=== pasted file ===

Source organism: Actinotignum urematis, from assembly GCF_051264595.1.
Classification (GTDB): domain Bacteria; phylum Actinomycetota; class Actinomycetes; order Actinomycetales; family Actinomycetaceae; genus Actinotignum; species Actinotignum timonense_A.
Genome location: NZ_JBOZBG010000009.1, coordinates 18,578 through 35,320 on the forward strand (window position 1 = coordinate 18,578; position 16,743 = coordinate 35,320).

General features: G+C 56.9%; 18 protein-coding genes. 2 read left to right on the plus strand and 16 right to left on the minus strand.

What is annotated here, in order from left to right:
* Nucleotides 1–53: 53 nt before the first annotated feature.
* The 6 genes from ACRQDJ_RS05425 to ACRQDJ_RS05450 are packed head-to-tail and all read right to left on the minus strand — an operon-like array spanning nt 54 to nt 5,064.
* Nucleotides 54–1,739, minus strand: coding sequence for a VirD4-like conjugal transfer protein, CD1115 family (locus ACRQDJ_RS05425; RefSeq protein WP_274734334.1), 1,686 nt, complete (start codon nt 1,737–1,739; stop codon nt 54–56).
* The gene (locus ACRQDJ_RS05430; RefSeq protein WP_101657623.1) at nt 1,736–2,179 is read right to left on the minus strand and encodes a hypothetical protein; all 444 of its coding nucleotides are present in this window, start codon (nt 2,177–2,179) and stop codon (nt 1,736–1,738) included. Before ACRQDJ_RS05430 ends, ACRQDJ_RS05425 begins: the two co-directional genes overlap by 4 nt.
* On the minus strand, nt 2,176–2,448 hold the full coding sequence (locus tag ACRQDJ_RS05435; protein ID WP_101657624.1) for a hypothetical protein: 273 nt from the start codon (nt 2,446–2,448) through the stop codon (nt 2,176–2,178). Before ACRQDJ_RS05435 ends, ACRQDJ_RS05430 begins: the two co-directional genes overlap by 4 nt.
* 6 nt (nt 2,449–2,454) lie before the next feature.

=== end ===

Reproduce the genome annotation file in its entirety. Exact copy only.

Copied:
Source organism: Actinotignum urematis, from assembly GCF_051264595.1.
Classification (GTDB): domain Bacteria; phylum Actinomycetota; class Actinomycetes; order Actinomycetales; family Actinomycetaceae; genus Actinotignum; species Actinotignum timonense_A.
Genome location: NZ_JBOZBG010000009.1, coordinates 18,578 through 35,320 on the forward strand (window position 1 = coordinate 18,578; position 16,743 = coordinate 35,320).

General features: G+C 56.9%; 18 protein-coding genes. 2 read left to right on the plus strand and 16 right to left on the minus strand.

What is annotated here, in order from left to right:
* Nucleotides 1–53: 53 nt before the first annotated feature.
* The 6 genes from ACRQDJ_RS05425 to ACRQDJ_RS05450 are packed head-to-tail and all read right to left on the minus strand — an operon-like array spanning nt 54 to nt 5,064.
* Nucleotides 54–1,739, minus strand: coding sequence for a VirD4-like conjugal transfer protein, CD1115 family (locus ACRQDJ_RS05425; RefSeq protein WP_274734334.1), 1,686 nt, complete (start codon nt 1,737–1,739; stop codon nt 54–56).
* The gene (locus ACRQDJ_RS05430; RefSeq protein WP_101657623.1) at nt 1,736–2,179 is read right to left on the minus strand and encodes a hypothetical protein; all 444 of its coding nucleotides are present in this window, start codon (nt 2,177–2,179) and stop codon (nt 1,736–1,738) included. Before ACRQDJ_RS05430 ends, ACRQDJ_RS05425 begins: the two co-directional genes overlap by 4 nt.
* On the minus strand, nt 2,176–2,448 hold the full coding sequence (locus tag ACRQDJ_RS05435; protein ID WP_101657624.1) for a hypothetical protein: 273 nt from the start codon (nt 2,446–2,448) through the stop codon (nt 2,176–2,178). Before ACRQDJ_RS05435 ends, ACRQDJ_RS05430 begins: the two co-directional genes overlap by 4 nt.
* 6 nt (nt 2,449–2,454) lie before the next feature.